Conclusion

Research into human behaviour creates ethical issues. When children take part in research, the ethical concerns are increasingly complex. Children are more vulnerable to physical and psychological harm, additionally childhood innocence and immaturity, make it difficult for children to evaluate the purpose, and meaning of their participation in research. Thus, the American Psychological Association has developed special ethical guidelines on research on children. Children have the right to be protected from physical and psychological harm. Consent of parents on the behalf of the child should be obtained. Children have the right to concealment of their identity on all information collected in the course of research. Children have the right to be informed of the results of research in language that is appropriate to their level of understand. The BPS guidelines, which all researchers must be familiar with, apply to all adults in participation of research. Critical analysis of the common methodology widely used within developmental research, provides profound findings in developmental psychology. The wide scope of interest in human behaviour and patterns of change requires the necessity of research through such methodological techniques. Every method focuses on a particular aspect of developmental psychology, and is selected accordingly by researchers. Much emphasise is placed on the use of methodology in developmental psychology, and its critical essentiality. ...read more.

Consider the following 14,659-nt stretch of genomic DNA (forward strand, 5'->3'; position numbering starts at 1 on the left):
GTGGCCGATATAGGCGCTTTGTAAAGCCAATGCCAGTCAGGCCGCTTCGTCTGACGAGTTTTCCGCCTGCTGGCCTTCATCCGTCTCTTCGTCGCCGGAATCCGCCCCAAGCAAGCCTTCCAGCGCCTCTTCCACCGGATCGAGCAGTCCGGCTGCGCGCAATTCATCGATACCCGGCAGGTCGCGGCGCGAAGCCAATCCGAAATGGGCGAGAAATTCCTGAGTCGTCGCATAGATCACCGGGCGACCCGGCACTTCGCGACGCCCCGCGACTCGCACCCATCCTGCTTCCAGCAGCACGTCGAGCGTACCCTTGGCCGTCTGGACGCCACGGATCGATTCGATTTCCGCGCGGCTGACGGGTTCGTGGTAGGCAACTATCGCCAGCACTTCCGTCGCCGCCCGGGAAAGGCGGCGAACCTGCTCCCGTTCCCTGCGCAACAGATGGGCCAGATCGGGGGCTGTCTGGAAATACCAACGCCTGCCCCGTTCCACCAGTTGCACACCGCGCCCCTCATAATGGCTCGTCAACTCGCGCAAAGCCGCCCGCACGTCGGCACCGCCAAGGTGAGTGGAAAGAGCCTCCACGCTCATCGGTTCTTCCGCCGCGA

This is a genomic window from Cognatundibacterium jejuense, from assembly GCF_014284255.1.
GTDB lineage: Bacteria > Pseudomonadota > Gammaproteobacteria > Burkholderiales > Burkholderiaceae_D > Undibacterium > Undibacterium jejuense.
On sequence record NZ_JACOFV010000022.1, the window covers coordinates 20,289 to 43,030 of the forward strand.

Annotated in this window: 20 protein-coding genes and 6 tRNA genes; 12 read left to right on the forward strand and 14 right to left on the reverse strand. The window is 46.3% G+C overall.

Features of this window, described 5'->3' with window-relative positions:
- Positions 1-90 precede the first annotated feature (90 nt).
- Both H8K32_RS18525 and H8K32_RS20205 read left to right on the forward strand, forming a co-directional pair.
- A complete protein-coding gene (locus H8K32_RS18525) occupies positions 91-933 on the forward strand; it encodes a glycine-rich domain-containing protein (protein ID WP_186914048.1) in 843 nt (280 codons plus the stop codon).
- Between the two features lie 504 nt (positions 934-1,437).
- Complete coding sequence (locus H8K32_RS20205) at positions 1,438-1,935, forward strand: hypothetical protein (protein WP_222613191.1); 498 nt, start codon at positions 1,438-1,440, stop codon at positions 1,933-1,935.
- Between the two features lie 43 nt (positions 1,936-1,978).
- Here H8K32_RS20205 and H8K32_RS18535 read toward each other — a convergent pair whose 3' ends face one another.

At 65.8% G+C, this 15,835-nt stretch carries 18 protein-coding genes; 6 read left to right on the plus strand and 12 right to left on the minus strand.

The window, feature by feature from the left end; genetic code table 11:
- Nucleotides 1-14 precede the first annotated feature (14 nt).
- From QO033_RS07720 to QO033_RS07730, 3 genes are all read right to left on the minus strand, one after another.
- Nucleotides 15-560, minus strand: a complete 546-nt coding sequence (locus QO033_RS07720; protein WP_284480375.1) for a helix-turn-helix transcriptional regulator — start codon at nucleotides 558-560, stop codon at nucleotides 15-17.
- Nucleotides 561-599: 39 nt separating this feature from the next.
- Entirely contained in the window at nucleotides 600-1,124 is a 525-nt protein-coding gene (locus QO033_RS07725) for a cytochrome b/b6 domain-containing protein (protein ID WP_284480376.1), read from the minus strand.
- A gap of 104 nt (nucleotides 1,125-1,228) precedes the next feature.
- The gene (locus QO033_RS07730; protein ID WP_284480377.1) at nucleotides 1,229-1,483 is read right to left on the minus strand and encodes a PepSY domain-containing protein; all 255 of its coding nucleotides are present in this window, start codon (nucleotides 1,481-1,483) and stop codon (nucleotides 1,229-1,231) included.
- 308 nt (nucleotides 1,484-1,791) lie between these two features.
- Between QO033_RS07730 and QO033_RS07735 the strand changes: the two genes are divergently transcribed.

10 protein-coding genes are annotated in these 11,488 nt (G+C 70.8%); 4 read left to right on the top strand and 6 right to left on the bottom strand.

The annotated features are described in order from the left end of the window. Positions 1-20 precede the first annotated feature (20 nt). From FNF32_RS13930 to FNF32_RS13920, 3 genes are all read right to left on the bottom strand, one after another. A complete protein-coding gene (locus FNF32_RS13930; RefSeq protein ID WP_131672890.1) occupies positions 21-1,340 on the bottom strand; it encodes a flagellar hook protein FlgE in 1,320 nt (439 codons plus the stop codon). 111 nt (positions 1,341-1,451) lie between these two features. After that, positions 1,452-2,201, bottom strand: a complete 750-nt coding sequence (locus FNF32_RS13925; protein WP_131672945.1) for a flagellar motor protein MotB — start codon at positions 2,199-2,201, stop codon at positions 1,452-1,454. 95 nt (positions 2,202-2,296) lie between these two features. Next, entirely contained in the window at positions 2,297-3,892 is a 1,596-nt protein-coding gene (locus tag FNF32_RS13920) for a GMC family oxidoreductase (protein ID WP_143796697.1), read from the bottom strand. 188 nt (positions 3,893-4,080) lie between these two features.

The above preview is unformatted text

This student written piece of work is one of many that can be found in our AS and A Level Developmental Psychology section.

Found what you're looking for?

  • Start learning 29% faster today
  • 150,000+ documents available
  • Just £6.99 a month

Not the one? Search for your essay title...
  • Join over 1.2 million students every month
  • Accelerate your learning by 29%
  • Unlimited access from just £6.99 per month

See related essaysSee related essays

Related AS and A Level Developmental Psychology essays

  1. MENTORSHIP ASSESSING

    Ausubel's approach of organizing and sequencing material was of particular use when planning the teaching session and in the preparation of pre-reading material for Rachel. Ausubel (1987) further advocates a method of expository teaching in order to enhance meaningful learning.

  2. Using studies from the list below, answer the questions which follow: Rosenhan (sane in ...